"Especially when you've just had surgery, on your back, it's important that you don't come back just to play a match or to [play at] the Australian Open," Murray said yesterday. "I want to be in shape to win it. If I do get myself ready for it I will have had a long lead-up and training block, really, to get myself in the best possible shape."
Loading article content
It is just less than six weeks since the Wimbledon champion, three-times the runner-up in Melbourne, had surgery on his back and he has been focusing his rehabilitation in the pool and in the gym. To that end, Murray has been mingling with the millionaires at Chelsea, using their high-technology training facilities at their Cobham complex, and sharing stories with manager Jose Mourinho. "I'm doing a lot of stuff in the swimming pool, like the anti-gravity running," Murray said. "Most of the stuff is just straight-line running in the pool. It's basically like an underwater treadmill, which has been a massive help for me. It's sped up the recovery a lot. The first day I was in, Mourinho came down to chat. He didn't give me any advice but it was really interesting to speak to him.
"I try not to disrupt [the players] at all. I usually go in around 2-3 o'clock. It has been great, really helpful."
Murray plans to begin hitting "very lightly" next week and is scheduled to return for an exhibition event in Barbados at the end of the month. While doctors and physios are happy with his recovery, Murray remains cautious. "I have still got quite a way to go until I am 100%," he said.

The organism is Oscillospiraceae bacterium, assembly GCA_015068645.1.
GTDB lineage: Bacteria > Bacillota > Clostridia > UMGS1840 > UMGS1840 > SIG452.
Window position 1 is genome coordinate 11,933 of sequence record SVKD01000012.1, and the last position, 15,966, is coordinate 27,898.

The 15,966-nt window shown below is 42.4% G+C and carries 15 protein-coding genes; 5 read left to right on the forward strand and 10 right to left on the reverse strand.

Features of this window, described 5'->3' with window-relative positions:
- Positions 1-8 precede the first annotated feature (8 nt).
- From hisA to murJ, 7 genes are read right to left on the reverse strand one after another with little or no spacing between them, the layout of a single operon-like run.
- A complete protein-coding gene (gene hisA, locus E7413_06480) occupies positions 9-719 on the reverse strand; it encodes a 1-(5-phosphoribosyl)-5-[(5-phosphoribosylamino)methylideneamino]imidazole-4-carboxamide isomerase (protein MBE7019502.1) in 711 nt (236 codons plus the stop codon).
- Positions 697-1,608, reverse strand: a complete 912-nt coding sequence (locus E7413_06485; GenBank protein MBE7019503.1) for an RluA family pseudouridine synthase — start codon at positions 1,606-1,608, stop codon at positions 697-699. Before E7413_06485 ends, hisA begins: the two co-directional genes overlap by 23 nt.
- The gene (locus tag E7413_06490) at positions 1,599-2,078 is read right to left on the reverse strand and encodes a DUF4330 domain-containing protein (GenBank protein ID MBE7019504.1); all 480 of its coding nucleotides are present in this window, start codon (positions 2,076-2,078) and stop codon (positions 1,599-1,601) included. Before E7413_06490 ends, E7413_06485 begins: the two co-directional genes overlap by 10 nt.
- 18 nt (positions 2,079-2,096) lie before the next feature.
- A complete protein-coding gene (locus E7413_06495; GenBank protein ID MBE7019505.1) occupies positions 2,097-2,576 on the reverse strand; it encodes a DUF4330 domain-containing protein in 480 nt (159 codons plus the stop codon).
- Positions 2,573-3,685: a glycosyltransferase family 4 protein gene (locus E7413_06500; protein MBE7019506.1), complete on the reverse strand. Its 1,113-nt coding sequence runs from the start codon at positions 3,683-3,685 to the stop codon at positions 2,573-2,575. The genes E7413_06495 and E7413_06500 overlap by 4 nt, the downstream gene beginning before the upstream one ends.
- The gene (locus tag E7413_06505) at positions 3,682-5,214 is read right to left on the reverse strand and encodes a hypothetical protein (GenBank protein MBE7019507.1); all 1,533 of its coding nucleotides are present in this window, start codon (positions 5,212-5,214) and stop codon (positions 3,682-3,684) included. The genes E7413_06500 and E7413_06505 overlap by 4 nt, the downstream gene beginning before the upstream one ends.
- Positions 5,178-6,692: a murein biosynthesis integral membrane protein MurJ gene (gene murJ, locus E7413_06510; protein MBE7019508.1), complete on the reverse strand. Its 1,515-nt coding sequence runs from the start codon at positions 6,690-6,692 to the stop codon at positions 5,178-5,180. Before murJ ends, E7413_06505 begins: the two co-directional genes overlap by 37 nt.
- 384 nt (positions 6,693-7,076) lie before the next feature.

When it comes to his back, Murray has never been one for specifics, but yesterday he denied it was disc-related. "I don't want to go in my medical history, but there were a few issues going on with my back that were causing me quite a lot of pain," he said. "It started in December 2011, it got worse for a period of time and then kind of stayed the same. Then it started to be up and down. I just couldn't handle playing with that pain any longer. All the things I like to do away from the court - football, go-karting, golf, other sports - I wasn't able to do any of that. [I was thinking] 'I don't want to have to do that for the next five or six years. I don't want to just have to do hours of physio every day'. I was having to adjust the way I was training on the court, adjust the way I was training in the gym. I just wanted to be able to do all the things that I used to be able to do; hopefully, this will have helped."